Increasing Browser Security

There’s been a rash of browser exploits the last year or two, mostly centered around Java, Adobe’s PDF Reader, and Flash. “Best Practices” (Best Practices really means “You should do this because I think you should.”) suggests disabling all of them, which is fine, but doesn’t really address what most people need, which is a way to use plugins they need when they need them, but block them the rest of the time. It is important to keep in mind that much malware gets picked up when visiting major websites. A cracker finds a hole in a web site, and then inserts a piece of malware that can take advantage of security flaws in Java, Adobe’s PDF Reader, or Flash, and your browser executes that code as your visit the website. Major sites such as NBC have hosted such malware, and for a while, Google served up malware in sponsored ads.

Here’s what I’ve come up with as a means for reducing my risk. I’m not an expert, but these measures are pretty easy to do and can help reduce your exposure to attack.

Use Two Browsers or Two Logins

The more you can separate your regular surfing and working with sensitive materials, the better off you are. Dedicating a computer to sensitive work is the best approach, but not practical for most people. Another similar option would be to use a bootable optical disk, such as the Tail iso, and reboot your machine to that before accessing sensitive data.

At a minimum, don’t use the browser you like to use for general web surfing for anything that is a potentially sensitive. If you use chrome for your daily dose of youtube and facebook, use Firefox or Opera for your banking and accessing personnel data.

Another approach is to use two accounts. Create one account for general use, and a second for use with sensitive data.

Keep everything up to date

It’s hard to keep everything up to date, but you need to do that. An easy way is to use Qualys’s Browsercheck. Make that your homepage, and then when you start the browser it will scan your system for updates to applications, plugins and the operating system.

Use OpenDNS with your laptop

OpenDNS provides free DNS services, and one thing they do is redirect you from known or suspected malware sites and help protect you from phishing schemes.

I particularly like OpenDNS because they also offer DNSCrypt, which gives you a secured connection to their DNS servers, which can help prevent man in the middle attacks.

Block Popup Windows

Use Firefox’s preferences to block popup windows. If you need popups for a particular site, you can enable an exception. Chrome does this by default.

Plugins

There are a lot of plugins out there you can use to help tighten security. Here’s a short list of the ones that I think are the most effective.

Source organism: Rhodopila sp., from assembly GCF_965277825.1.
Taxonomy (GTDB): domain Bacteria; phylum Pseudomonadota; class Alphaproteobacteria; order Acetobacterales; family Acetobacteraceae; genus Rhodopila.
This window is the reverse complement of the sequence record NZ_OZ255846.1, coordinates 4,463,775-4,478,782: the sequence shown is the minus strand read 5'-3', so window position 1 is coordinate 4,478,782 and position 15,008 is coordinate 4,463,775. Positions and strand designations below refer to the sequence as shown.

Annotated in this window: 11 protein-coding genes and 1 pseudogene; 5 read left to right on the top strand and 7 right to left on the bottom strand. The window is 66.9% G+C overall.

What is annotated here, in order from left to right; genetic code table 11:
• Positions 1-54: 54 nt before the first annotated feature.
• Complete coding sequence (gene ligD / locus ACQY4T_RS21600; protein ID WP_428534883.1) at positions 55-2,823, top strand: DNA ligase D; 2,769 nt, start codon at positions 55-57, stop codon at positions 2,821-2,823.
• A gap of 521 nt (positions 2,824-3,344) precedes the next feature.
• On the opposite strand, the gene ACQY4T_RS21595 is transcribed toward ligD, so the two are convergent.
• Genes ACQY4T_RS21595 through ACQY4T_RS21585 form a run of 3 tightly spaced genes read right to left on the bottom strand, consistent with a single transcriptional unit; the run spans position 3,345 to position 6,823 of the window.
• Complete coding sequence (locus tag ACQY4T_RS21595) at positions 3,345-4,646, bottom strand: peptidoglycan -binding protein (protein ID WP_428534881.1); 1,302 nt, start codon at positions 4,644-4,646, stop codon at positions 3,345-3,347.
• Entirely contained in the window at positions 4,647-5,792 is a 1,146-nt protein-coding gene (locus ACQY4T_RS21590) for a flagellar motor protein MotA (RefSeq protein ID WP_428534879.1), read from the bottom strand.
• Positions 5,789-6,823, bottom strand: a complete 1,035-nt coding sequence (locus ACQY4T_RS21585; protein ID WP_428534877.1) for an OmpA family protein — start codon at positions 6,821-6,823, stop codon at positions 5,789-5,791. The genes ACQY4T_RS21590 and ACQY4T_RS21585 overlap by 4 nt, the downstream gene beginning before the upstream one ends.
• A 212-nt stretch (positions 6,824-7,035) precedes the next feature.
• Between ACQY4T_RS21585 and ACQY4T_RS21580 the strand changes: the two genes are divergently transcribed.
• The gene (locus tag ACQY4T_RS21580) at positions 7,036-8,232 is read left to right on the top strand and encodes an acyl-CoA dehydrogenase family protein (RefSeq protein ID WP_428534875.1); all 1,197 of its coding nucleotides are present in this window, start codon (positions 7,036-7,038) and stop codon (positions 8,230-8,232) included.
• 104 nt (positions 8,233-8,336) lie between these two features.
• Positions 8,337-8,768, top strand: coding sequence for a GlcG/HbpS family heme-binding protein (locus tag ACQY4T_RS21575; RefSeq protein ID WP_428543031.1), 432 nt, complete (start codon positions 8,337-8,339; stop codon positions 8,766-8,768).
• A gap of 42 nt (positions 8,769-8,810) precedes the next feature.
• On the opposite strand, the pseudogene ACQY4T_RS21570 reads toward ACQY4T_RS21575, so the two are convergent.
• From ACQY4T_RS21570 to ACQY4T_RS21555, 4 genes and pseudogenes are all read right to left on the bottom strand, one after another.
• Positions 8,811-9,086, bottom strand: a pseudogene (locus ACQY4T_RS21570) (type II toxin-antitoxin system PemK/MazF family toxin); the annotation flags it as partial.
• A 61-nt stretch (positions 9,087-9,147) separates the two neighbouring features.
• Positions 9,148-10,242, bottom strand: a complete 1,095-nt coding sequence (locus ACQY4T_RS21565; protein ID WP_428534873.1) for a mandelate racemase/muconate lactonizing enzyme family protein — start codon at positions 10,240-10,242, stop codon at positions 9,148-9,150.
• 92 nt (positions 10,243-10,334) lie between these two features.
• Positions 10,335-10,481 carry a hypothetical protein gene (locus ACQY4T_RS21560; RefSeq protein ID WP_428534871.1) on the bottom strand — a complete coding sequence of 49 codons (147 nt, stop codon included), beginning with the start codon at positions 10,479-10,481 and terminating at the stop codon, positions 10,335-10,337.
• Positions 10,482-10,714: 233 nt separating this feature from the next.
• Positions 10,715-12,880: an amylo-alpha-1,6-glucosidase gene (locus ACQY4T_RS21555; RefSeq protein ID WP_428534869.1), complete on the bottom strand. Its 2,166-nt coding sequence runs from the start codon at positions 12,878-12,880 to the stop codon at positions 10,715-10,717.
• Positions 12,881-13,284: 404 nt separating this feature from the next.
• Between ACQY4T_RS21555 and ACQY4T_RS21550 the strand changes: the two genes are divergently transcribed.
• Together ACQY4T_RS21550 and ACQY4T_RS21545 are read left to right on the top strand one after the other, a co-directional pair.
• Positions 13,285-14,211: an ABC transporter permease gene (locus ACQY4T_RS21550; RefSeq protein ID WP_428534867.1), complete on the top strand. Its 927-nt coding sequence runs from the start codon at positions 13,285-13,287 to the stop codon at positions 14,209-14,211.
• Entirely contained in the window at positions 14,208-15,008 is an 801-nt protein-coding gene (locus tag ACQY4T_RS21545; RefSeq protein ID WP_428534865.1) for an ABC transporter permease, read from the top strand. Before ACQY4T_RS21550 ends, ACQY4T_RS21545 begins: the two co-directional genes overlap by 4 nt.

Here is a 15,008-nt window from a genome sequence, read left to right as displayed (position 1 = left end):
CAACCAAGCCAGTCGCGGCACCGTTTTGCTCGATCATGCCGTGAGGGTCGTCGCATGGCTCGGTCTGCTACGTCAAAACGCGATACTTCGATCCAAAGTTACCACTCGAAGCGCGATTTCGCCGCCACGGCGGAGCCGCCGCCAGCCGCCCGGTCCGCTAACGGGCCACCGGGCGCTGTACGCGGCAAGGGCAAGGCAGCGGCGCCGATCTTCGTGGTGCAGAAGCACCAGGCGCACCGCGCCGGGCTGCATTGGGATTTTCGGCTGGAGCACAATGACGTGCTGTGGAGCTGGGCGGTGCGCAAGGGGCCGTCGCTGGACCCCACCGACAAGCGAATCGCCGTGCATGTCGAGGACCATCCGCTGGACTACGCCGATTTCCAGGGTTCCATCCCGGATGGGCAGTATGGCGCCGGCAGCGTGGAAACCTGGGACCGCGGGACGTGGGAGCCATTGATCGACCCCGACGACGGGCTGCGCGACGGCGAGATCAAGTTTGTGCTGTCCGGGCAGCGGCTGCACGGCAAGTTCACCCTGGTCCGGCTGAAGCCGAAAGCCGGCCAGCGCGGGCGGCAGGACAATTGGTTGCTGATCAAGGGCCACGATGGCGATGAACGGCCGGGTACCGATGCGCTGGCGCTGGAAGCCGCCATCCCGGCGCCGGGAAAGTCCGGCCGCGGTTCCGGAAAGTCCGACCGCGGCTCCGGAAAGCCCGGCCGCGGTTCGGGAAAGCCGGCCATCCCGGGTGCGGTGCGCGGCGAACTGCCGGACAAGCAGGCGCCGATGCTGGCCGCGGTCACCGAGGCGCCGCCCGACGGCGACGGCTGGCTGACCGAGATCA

Adblock Plus

Adblock Plus is pretty well known, but in case you haven’t heard of it, it will block banners, pop-ups and video ads.

LastPass

LastPass is a free service and plugin that stores your passwords, encrypted, in a little database, and will fill in web forms with your id and password as well as other data. You can choose to store the passwords in their cloud, or you can store them locally, and it can sync passwords between browsers. Similar programs are KeePass and 1Password. The real advantage to this approach is that you use a long, strong password that is unique to each web site and service you visit, and you don’t have to remember any of them. When you need a password, you unlock the vault, LastPass fills it in for you, and you’re done.

One caveat, if you use a browser plugin to manipulate passwords, you really should segregate your sensitive work from your random surfing–the nature of the beast is such that the passwords are temporarily stored in ram in clear text, so if some bit of malware can dump the ram, it may have access to the password. Using a system like this is much more secure than, but it something to think about.

HTTPS Everywhere

The Electronic Freedom Foundation has made a plugin that will test and use HTTPS if it is availabe for all the web sites you visit. It’s called https://www.eff.org/https-everywhere, and is available for Chrome and Firefox. This will help keep your broswer sessions from being sniffed or highjacked when you’re in the coffee shop.

NoScript

There are a number of plugins and settings you can use to control what runs in your browser, but for Firefox, http://noscript.net/ provides the finest control. When you load a page, it will block all scripts and show you a list, and you chose the sites from which you will allow scripts to run. For similar control in Chrome, try NotScripts.

Both of these are painful at first if you’re using them correctly, because you need to read through the list of sites you’re allowing and limit what you allow. But once you have visited your usual sites, they are less intrusive. And they will show you which sites are trying to track you.

Additional Info

For additional settings, see the following web sites:

CERT on Securing Your Web Browser. This one does a much better job than I could to cover secure settings in Firefox.

Insanity.bit.com has a nice guide for securing Chrome.

Thanks to Alex Everett for helping with this article.

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